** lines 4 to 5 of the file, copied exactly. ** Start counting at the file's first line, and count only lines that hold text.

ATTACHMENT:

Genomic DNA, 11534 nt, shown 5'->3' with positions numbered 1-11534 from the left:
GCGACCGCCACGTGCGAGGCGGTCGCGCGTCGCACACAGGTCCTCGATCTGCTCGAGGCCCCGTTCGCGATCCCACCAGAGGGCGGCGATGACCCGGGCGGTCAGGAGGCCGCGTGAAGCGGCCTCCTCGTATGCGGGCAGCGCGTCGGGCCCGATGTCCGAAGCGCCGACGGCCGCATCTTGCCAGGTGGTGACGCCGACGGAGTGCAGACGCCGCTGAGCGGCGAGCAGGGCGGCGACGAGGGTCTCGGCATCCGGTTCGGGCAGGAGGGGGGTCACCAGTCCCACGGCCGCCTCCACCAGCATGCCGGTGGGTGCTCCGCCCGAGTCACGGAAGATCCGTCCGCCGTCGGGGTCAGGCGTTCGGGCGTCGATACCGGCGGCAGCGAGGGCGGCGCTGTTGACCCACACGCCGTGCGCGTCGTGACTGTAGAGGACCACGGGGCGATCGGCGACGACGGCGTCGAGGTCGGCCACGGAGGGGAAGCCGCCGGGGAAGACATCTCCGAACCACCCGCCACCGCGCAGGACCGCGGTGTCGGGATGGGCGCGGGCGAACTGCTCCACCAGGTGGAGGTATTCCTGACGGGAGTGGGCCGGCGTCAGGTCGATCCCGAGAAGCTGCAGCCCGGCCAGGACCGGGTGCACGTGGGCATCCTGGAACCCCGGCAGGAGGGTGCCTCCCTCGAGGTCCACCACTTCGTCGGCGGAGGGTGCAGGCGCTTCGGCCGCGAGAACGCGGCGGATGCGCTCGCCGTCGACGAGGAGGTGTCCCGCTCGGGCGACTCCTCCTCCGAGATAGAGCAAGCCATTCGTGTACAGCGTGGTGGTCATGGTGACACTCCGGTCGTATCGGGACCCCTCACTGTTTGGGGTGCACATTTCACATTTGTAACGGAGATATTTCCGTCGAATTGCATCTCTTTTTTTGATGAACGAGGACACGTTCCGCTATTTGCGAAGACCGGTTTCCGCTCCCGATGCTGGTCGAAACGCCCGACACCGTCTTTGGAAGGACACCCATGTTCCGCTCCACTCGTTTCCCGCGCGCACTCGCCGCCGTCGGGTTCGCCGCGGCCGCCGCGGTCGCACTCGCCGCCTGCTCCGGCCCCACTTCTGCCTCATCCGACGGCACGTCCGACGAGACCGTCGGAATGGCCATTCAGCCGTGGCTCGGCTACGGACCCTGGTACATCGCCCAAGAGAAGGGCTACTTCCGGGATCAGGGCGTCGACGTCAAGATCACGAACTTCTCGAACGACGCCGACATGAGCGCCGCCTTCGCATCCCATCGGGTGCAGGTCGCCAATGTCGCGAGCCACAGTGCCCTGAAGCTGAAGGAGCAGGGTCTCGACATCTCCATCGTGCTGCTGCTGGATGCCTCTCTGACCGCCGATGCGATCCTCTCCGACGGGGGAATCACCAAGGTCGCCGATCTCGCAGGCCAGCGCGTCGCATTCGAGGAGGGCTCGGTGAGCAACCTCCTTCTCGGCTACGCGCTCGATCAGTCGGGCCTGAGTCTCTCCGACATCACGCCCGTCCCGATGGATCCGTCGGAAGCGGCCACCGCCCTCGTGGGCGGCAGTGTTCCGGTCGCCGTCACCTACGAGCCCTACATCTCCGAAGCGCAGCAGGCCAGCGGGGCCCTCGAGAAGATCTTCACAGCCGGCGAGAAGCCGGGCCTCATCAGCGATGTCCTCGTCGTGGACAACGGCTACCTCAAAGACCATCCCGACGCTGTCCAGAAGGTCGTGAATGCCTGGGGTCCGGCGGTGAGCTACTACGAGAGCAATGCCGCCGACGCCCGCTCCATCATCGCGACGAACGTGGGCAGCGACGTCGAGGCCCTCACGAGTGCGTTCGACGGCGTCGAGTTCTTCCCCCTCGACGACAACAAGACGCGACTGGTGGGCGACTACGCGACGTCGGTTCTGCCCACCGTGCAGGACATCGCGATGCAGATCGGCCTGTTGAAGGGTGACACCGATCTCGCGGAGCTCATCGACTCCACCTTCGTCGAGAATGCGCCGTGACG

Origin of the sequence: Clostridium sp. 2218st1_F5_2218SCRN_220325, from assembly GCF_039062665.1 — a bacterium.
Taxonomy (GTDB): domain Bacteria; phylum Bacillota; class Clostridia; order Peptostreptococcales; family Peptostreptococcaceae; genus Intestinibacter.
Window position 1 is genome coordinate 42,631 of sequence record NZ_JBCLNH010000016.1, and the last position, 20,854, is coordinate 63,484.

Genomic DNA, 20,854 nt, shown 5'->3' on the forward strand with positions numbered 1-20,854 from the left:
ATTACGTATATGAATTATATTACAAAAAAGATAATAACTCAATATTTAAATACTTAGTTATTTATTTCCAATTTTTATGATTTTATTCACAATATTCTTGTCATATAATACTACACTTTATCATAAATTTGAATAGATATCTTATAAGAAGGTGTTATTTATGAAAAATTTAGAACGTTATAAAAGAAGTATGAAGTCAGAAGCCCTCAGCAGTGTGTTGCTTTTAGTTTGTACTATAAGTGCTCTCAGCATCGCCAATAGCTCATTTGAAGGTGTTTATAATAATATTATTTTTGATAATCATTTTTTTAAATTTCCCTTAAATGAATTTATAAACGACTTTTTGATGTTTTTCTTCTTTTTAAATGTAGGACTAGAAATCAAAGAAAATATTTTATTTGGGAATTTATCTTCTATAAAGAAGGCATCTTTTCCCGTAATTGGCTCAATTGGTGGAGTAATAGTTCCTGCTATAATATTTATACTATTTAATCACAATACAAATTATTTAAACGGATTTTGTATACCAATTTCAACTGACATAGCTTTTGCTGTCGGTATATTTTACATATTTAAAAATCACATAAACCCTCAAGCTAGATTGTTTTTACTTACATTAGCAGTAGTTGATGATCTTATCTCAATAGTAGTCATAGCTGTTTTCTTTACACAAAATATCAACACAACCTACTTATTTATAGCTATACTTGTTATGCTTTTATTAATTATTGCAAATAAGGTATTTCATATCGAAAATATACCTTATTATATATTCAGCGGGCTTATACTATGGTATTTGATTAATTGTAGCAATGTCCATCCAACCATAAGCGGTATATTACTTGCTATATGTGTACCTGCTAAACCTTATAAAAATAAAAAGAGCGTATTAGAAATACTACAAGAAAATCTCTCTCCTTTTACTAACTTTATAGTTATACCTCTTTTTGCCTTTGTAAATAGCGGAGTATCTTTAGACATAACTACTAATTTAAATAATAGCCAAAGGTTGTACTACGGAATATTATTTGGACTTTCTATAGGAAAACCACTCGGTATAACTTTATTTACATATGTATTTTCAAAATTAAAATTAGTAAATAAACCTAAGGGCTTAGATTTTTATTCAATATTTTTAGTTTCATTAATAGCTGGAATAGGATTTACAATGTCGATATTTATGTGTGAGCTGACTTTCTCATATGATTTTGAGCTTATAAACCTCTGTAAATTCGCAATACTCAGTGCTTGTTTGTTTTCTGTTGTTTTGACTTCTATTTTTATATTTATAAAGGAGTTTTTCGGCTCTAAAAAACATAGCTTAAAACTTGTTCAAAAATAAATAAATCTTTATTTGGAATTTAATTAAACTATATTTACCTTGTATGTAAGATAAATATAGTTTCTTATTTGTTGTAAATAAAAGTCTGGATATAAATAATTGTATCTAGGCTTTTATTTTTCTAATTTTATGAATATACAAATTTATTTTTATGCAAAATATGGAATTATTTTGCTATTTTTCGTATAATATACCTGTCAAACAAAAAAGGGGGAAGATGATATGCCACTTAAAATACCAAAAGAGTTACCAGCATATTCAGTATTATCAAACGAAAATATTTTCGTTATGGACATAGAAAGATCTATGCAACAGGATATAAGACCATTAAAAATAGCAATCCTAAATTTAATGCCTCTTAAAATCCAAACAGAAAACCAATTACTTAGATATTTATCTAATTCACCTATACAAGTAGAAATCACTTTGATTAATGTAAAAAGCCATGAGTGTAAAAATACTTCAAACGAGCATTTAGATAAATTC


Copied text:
Taxonomy (GTDB): domain Bacteria; phylum Bacillota; class Clostridia; order Peptostreptococcales; family Peptostreptococcaceae; genus Intestinibacter.
Window position 1 is genome coordinate 42,631 of sequence record NZ_JBCLNH010000016.1, and the last position, 20,854, is coordinate 63,484.